Manuel Balce Ceneta/AP
House Homeland Security Chairman Peter King (R-NY), shown on Capitol Hill in February, will preside over a hearing Thursday on radicalization among American Muslims. King says the hearing is necessary to investigate homegrown terrorism. Critics say he has an agenda.
Manuel Balce Ceneta/AP
Some call the hearing a witch hunt. Others say it's a reality check.
House Homeland Security Committee Chairman Rep. Peter King, a Long Island Republican, believes the hearing he has scheduled for Thursday morning is a valuable investigation into the "radicalization" of many U.S. Muslims.
The hearing, entitled "The Extent of Radicalization in the American Muslim Community and that Community's Response," will help lawmakers better understand the threats posed by radicals who live in the United States — and are tolerated by their fellow Muslims, he says.
"We are under siege by Muslim terrorists, and yet there are Muslim leaders in this country who do not cooperate with law enforcement," King told Fox News. "We have the reality that al-Qaida is trying to recruit Muslim Americans, and yet we have people in the Muslim community who refuse to face up to this."
King says it's necessary to investigate homegrown terrorism.
But Corey Saylor, at the Council on American Islamic Relations, says that might be a valid topic — except that he believes King has an agenda.
Stacking The Deck Against Muslims?
"He's said things like, 'There are too many mosques in America.' He's alleged that 80 percent of American Muslim leadership is extremist, yet never produced a single bit of evidence to back that up," Saylor says. "So that's the kind of thing that leads you to the Salem witch trials, the Inquisition, and frankly, McCarthyistic hearings."
Saylor fears King is stacking the deck against Muslims by calling witnesses who do not represent most Muslims in this country. He points to the primary witness, M. Zudhi Jasser, a doctor in Phoenix who founded what Saylor says is an obscure group called American Islamic Forum for Democracy.
For his part, Jasser says, it's clear that many Muslims have been radicalized: There have been 60 terrorism plots in the past two years.
"Just look at the arrests — from Portland to Baltimore to the Times Square bomber, and on and on, there have been more and more arrests," he says. "So this is not just a pie-in-the-sky discussion. This is a reality that we have to deal with."
Jasser, who says his group has about 2,000 members, says America needs to understand the root cause of this violence. He describes this root cause as a "political movement of Islamism that has as a goal to create Islamic states, that want to put into place Shariah law, that give women third-class status, that give other faiths secondary status, that give moderate Muslims or critics of imams no voice."
Saylor calls those assertions unfair. "Dr. Jasser is fearmongering," he says. "The vast majority of American Muslims are completely opposed to anything that would change the fundamental nature of the U.S. The Constitution is the law of the land, and we like it that way."
'We Are Being Watched'
Still, even Saylor acknowledges that some Muslims are swayed by radical ideas from abroad. A case in point is Anwar al-Awlaki. Since he moved to Yemen in 2004, the American-born cleric has been calling on Muslims to wage war against America.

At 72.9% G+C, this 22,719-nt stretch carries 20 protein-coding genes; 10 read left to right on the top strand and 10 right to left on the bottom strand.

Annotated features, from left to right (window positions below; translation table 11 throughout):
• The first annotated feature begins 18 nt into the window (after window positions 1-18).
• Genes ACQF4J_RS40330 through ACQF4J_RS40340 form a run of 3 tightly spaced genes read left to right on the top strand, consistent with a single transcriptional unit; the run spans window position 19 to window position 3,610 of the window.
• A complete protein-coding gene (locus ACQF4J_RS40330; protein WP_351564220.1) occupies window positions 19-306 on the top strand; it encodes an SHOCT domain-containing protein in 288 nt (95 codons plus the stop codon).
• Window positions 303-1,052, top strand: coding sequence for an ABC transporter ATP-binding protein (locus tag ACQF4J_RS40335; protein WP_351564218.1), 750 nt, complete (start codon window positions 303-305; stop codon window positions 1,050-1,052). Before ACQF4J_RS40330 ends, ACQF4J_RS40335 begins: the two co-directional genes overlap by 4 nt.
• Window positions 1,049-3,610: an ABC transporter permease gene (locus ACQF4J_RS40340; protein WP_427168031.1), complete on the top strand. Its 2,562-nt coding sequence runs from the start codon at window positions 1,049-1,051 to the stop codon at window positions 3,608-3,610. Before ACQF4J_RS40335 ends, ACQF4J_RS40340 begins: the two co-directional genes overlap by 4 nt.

"Jihad against America is binding upon myself, just as it is binding on every other able Muslim," Awlaki said in one of his many YouTube video lectures. "The more crimes America commits, the more mujahedeen will be recruited to fight against it."
Awlaki's lectures inspired several U.S.-based attackers, including Maj. Nidal Hassan at Fort Hood, and Faisal Shahzad, who tried to detonate a car bomb in Times Square.
And Awlaki is casting a long shadow of suspicion on Muslims, especially at Dar Al-Hijrah Islamic Center in Northern Virginia. Awlaki was an imam there before he left the country. Worshippers disavow Awlaki's views, yet many feel a surge of hostility toward their faith. Maura Yasin says Muslims are being singled out because of a few bad actors.
"These instances represent a minority of the Muslim population here," she says, "just as the Unabomber, or Eric Robert Rudolph, or Timothy McVeigh represent a minority of whichever group you want to pigeonhole them in."
And Muslims are not only being smeared, says Hussein Goal. They're being targeted as well.
"It is no news, it is no-brainer to our community here that we are under surveillance, and we are being watched — our e-mails, our phone and everything."
And yet, police have to do something to prevent attacks, says Tariq Nelson — even if that means keeping a close eye on his mosque.
"We applaud it when it's white supremacists, neo-Nazis, the militia groups, and all these kinds of people," he says. "It's good for the goose but not good for the gander."
Johari Abdul Malik, an imam at Dar Al Hijrah, agrees. But he says Muslims are often the key to stopping terrorism. Just in the D.C. area, it was Muslims who thwarted two recent plots.
"The guy on the Metro — it was somebody in our community who tipped off law enforcement," he says. "The five boys who went to Pakistan, it was their mothers and fathers who went to the imam and said, 'Imam, something is going on'; the imam called one of our national Islamic organizations, and that group said, 'We have to call the FBI right now.' "
Johari points to statistics that show more than a third of all such plots were foiled with the help of Muslims — a figure that he hopes will come up in the hearing on Thursday.